Zico Coconut Water

This coconut water contains five electrolytes, and nearly as much potassium as a small banana (900 mg to be exact). Plus it comes in some delicious flavors. The watermelon raspberry is my favorite for a little extra refreshment—but it also has a little extra sugar, so I limit it to after a really long ride or run.


Gatorade Endurance Formula Thirst Quencher Powder

I recently received a packet of this as part of a promotion, and I am hooked. As the name suggests, it’s ideal for endurance training with 90 calories, 22g of carbs, and plenty of sodium and potassium to keep you going. Plus, it doesn’t mess with my stomach the way some sugary sports drinks do. Just mix it in your water bottle and hit the road.


Pickle Juice

Recommended by my chiropractor, pickle juice contains both sodium and vinegar that replace electrolytes AND help with muscle cramping during long training sessions. It’s kind of an acquired taste, but the benefits are worth it.



We have been obsessed with watermelon this summer. It’s cool, refreshing, and made up of 92% water—hence the name. It shouldn’t be an alternative to your liquids in the heat, but it makes a nice pre or post workout snack with hydrating benefits.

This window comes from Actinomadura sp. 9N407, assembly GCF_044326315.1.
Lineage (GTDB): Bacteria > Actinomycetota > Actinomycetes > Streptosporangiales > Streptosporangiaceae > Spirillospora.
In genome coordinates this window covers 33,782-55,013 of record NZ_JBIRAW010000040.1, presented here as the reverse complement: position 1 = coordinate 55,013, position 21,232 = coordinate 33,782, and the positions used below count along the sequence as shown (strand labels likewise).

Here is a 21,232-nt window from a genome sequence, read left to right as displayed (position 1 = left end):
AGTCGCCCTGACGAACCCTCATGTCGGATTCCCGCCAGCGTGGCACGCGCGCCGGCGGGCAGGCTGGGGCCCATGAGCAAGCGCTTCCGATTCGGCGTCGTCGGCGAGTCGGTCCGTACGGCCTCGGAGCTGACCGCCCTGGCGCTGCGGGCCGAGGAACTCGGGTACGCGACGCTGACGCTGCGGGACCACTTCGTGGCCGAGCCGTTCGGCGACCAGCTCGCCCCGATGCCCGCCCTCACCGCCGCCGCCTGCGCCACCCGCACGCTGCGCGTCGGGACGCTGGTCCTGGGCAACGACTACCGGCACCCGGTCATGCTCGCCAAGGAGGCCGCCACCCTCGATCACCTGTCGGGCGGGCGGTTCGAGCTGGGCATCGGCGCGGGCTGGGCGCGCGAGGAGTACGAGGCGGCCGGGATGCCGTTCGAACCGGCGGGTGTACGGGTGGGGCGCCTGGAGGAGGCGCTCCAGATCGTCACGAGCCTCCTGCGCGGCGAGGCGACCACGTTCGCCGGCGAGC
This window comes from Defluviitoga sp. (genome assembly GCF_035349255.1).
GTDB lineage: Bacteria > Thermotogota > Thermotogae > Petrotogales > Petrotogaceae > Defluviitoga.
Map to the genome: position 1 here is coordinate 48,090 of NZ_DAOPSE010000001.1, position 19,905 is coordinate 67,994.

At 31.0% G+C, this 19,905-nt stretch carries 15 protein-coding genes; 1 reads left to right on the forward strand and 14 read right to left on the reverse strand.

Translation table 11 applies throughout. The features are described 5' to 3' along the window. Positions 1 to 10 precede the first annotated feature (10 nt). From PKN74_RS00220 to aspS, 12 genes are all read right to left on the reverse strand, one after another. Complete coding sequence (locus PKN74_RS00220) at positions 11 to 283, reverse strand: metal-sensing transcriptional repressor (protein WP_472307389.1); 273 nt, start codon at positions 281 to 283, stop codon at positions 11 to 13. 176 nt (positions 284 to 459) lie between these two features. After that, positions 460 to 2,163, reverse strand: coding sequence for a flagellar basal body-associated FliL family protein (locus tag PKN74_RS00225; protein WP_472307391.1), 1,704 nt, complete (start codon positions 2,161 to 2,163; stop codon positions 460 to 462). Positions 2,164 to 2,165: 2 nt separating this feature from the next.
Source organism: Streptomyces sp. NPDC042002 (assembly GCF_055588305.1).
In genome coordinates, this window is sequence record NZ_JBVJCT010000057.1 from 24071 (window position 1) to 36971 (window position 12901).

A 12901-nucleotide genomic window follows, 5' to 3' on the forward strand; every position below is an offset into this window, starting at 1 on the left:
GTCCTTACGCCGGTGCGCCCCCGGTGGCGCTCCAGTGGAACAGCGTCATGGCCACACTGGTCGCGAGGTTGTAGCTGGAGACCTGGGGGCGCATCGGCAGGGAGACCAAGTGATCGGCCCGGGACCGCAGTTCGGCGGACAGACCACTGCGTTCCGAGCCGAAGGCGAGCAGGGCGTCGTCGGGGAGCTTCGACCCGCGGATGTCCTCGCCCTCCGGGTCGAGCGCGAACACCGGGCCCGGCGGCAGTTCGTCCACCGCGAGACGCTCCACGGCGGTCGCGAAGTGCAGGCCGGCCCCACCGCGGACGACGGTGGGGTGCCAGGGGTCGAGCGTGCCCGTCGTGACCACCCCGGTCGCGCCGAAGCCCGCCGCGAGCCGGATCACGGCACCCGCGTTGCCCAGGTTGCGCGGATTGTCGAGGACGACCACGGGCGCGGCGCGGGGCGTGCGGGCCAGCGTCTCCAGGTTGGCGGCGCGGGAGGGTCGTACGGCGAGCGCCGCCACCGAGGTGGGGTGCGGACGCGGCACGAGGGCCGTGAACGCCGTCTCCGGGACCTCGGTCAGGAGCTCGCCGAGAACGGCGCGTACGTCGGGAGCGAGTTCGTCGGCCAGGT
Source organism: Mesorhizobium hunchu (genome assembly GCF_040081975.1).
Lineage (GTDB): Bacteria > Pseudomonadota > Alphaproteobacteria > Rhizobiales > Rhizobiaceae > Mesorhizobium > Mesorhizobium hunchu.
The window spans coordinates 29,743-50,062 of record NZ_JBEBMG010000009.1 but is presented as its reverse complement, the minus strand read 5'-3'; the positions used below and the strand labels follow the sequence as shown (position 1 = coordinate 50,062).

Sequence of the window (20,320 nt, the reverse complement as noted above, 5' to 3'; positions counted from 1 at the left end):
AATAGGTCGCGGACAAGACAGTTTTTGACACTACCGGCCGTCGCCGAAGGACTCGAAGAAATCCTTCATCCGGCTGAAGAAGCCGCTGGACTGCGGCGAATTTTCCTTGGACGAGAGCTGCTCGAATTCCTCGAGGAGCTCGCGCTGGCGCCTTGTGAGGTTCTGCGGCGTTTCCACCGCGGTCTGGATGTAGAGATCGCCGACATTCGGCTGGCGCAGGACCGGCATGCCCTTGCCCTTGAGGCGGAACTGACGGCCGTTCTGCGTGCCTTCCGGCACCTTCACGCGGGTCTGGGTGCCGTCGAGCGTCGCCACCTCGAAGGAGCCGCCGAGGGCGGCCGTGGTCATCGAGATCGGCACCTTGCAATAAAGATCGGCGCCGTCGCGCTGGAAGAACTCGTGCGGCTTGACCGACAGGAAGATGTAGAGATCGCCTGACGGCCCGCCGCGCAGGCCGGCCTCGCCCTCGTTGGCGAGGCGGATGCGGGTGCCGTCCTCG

Finally, remember that if you aren’t used to outdoor training in extreme heat, use caution—and common sense. Try to limit your activity to early morning or evening hours, wear light, breathable clothing, and bring along your water or sports drink, to sip before, during, and after your workout. According to many studies, a good rule of thumb is 6 to 8oz of water for every 15 to 20 minutes of exercise.

If you experience dizziness, a headache, muscle cramps, or heavy sweating get out of the heat immediately and cool off as quickly as possible. These can be signs of heat exhaustion, which can lead to heat stroke—a serious condition! And, if the temperatures are in the 90s or above, stick to the air-conditioned gym. Remember, you are exercising to improve your body—not to put it in jeopardy.